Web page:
Powell's visiplate had turned toward him in a silent question.
"You see," came the cautious explanation, "all we need to do to drive him out of his rut is to increase the concentration of carbon monoxide in his vicinity. Well, back at the Station there's a complete analytical laboratory."
"Naturally," assented Powell. "It's a Mining Station."
"All right. There must be pounds of oxalic acid for calcium precipitations."
"Holy space! Mike, you're a genius."
"So-so," admitted Donovan, modestly. "It's just a case of remembering that oxalic acid on beating decomposes into carbon dioxide, water, and good old carbon monoxide. College chem, you know."
Powell was on his feet and had attracted the attention of one of the monster robots by the simple expedient of pounding the machine's thigh.
"Hey," he shouted, "can you throw?"
"Never mind." Powell damned the robot's molasses-slow brain. He scrabbled up a jagged brick-size rock. "Take this;' he said, "and hit the patch of bluish crystals just across that crooked fissure. You see it?"
Donovan pulled at his shoulder. "Too far, Greg. It's almost half a mile off."
"Quiet," replied Powell. "It's a case of Mercurian gravity and a steel throwing arm. Watch, will you?"
The robot's eyes were measuring the distance with machinery accurate stereoscopy. His arm adjusted itself to the weight of the missile and drew back. In the darkness, the robot's motions went unseen, but there was a sudden thumping sound as he shifted his weight, and seconds later the rock flew blackly into the sunlight. There was no air resistance to slow it down, nor wind to turn" it aside-and when it hit the ground it threw up crystals precisely in the center of the "blue patch."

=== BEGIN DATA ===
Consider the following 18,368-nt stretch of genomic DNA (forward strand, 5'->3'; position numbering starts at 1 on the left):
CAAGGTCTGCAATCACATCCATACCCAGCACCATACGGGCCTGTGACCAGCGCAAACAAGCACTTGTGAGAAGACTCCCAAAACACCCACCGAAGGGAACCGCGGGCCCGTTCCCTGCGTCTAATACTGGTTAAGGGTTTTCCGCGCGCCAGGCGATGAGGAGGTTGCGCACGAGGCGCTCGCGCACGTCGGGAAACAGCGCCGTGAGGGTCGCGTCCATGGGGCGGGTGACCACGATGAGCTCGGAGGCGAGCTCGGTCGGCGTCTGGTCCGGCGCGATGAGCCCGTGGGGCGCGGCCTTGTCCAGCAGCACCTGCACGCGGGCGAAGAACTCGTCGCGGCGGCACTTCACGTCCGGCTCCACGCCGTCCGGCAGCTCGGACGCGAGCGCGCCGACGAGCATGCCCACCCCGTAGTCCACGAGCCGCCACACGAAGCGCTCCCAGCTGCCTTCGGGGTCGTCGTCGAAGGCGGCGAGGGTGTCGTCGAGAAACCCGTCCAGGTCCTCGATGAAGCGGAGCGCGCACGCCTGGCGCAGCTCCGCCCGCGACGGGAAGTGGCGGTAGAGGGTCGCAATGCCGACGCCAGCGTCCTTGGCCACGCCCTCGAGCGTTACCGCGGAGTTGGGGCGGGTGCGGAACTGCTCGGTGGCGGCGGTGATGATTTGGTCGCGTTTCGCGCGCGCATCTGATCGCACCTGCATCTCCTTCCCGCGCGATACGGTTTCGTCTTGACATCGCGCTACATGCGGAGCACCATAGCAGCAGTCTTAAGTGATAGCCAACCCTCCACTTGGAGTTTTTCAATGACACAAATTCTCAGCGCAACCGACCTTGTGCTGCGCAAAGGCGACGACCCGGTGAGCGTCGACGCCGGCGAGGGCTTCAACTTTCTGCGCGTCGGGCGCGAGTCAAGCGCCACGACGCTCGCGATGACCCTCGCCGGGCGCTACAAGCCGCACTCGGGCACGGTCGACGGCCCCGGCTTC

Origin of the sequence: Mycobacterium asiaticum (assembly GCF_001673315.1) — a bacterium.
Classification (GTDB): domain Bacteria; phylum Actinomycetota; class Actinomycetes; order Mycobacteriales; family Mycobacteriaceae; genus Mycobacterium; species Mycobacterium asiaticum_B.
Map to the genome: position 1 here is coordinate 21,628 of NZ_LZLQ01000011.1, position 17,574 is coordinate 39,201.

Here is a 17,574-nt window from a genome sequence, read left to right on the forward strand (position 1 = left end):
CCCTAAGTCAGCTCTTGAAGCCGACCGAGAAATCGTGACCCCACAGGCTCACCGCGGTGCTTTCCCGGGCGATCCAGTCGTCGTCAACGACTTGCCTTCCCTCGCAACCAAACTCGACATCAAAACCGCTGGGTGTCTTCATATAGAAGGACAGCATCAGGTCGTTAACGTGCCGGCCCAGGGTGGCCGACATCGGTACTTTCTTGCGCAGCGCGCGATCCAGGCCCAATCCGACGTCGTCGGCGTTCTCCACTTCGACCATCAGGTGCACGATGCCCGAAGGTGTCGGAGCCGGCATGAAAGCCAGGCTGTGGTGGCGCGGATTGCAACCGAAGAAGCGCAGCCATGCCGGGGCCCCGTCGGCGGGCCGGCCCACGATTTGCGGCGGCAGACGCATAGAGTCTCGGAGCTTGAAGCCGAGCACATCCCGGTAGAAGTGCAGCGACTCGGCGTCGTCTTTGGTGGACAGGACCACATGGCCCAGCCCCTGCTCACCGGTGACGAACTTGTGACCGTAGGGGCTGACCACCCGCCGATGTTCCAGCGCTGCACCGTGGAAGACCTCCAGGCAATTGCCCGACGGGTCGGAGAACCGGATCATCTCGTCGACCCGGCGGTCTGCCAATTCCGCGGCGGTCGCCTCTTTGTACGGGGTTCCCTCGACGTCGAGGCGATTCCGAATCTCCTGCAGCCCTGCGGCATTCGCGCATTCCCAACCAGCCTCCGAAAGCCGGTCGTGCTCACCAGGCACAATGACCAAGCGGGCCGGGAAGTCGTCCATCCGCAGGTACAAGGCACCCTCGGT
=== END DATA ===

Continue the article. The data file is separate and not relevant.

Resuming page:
Powell yelled happily and shouted, "Let's go back after the oxalic acid, Mike."
And as they plunged into the ruined substation on the way back to the tunnels, Donovan said grimly: "Speedy's been hanging about on this side of the selenium pool, ever since we chased after him. Did you see him?"
"I guess he wants to play games. Well, we'll play him games!"
They were back hours later, with three-liter jars of the white chemical and a pair of long faces, The photo-cell banks were deteriorating more rapidly than had seemed likely. The two steered their robots into the sunlight and toward the waiting Speedy in silence and with grim purpose.
Speedy galloped slowly toward them. "Here we are again. Whee! I've made a little list, the piano organist; all people who eat peppermint and puff it in your face."
"We'll puff something in your face," muttered Donovan. "He's limping, Greg."
"I noticed that," came the low, worried response. "The monoxide'll get him yet, if we don't hurry."
They were approaching cautiously now, almost sidling, to refrain from setting off the thoroughly irrational robot. Powell was too far off to tell, of course, but even already he could have sworn the crack-brained Speedy was setting himself for a spring.
"Let her go," he gasped. "Count three! One-two-"
Two steel arms drew back and snapped forward simultaneously and two glass jars whirled forward in towering parallel arcs, gleaming like diamonds in the impossible sun. And in a pair of soundless puffs, they bit the ground behind Speedy in crashes that sent the oxalic acid flying like dust.
In the full heat of Mercury's sun, Powell knew it was fizzing like soda water.
Speedy turned to stare, then backed away from it slowly-and as slowly gathered speed. In fifteen seconds, he was leaping directly toward the two humans in an unsteady canter.
Powell did not get Speedy's words just then, though he heard something that resembled, "Lover's professions when uttered in Hessians."
He turned away. "Back to the cliff, Mike. He's out of the rut and he'll be taking orders now. I'm getting hot."